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Biden dismisses criticism of comment on China's one-child policy

August 26, 2011|By Michael A. Memoli
(Michael A. Memoli / Los Angeles…)

Reporting from on board Air Force Two — Vice President Joe Biden brushed off criticism of his comments about China's one-child policy as "predictable" political attacks, saying his position against the controversial practice was made clear to Chinese leaders during his recent visit.

Republicans, mainly those running for president, seized on a statement from the keynote speech of Biden's four-day China tour, when he said he did not second-guess the policy of limiting Chinese families to only one child per couple.

"Your policy has been one which I fully understand -- I'm not second-guessing -- of one child per family.  The result being that you’re in a position where one wage earner will be taking care of four retired people. Not sustainable," Biden said at Sichuan University in Chengdu, China, on Sunday.

Former Massachusetts Gov. Mitt Romney called the line "reprehensible."

House Speaker John Boehner said in a statement that he was "deeply troubled."

"No government on Earth has the authority to place quotas on the value of innocent human life, or to treat life as an economic commodity that can be regulated and taken away on a whim by the state," Boehner said.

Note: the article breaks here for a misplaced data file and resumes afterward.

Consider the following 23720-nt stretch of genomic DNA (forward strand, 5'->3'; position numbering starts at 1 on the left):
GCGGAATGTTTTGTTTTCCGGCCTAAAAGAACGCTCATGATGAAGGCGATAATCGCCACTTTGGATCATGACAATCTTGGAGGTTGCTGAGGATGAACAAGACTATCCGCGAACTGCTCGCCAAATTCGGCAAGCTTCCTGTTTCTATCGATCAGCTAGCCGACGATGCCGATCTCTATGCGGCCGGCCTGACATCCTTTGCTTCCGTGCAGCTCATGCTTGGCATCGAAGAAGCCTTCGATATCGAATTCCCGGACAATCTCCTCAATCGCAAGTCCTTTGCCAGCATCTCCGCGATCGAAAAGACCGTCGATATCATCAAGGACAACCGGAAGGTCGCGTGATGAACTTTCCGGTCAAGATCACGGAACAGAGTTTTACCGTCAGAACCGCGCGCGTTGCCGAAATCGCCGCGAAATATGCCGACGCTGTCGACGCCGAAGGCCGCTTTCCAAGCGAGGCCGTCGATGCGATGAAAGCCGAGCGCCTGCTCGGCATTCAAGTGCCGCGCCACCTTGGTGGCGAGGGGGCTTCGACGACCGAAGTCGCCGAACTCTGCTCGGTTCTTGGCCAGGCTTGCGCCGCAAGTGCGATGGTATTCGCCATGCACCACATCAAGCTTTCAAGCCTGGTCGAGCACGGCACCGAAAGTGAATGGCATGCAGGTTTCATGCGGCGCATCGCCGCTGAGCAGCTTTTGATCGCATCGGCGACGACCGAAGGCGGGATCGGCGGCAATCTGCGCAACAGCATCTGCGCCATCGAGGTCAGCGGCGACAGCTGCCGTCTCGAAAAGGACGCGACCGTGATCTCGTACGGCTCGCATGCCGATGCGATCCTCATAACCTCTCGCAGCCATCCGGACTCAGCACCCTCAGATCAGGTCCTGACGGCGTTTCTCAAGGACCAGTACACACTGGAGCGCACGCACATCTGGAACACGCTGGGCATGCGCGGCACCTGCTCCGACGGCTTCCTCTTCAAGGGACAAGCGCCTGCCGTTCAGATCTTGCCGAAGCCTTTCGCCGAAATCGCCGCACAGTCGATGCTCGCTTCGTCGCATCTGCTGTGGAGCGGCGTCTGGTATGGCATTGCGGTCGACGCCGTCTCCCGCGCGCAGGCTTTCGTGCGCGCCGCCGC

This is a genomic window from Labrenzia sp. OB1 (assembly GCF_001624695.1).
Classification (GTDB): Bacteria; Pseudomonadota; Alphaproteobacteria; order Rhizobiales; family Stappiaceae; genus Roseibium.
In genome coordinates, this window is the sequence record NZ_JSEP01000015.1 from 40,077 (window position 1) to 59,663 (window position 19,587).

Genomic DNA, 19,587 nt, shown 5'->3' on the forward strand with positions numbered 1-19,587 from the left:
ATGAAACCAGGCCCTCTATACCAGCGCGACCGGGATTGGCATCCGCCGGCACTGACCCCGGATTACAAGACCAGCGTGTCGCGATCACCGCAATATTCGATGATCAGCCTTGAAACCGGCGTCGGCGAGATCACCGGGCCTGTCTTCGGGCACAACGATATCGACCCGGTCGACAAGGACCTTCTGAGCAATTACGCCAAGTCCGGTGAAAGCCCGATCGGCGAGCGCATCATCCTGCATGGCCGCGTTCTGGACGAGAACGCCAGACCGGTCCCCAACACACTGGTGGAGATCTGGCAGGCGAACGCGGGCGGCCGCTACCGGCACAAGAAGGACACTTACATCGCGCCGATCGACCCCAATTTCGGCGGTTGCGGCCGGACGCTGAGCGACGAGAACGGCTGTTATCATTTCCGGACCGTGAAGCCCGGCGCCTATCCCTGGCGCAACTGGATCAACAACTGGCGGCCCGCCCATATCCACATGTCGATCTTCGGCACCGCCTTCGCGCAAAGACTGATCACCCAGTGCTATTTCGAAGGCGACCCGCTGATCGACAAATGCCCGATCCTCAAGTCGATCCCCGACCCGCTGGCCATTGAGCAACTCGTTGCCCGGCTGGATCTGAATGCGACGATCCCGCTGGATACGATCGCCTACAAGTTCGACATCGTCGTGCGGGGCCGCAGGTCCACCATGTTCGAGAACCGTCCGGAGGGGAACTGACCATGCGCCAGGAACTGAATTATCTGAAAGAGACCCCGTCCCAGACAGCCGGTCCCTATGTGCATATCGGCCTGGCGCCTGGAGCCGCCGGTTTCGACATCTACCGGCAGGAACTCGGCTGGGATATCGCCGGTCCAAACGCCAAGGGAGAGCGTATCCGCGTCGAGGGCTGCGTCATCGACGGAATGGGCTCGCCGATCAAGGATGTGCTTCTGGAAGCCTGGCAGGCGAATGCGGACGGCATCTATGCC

But aides said Biden was making an economic, rather than moral, argument against the coercive practice.

Speaking with reporters as he was returning home to Wilmington, Del., on Thursday night, Biden said the policy is "repugnant."

"My point to them was it's also not very wise economically," he said. "When they talked about what is our long-term need to deal with entitlements …  I basically wanted to point out, 'We ain't got anything near the problem you have,'" he said.

When engaging with China, Biden said diplomacy means avoiding a "polemic debate."

"So the Chinese had no illusions in my private conversations – even the public ones – [about] the policy," he said.

Biden returned to Delaware from Hawaii Friday morning, capping a 10-day trip that included stops in Mongolia and Japan.

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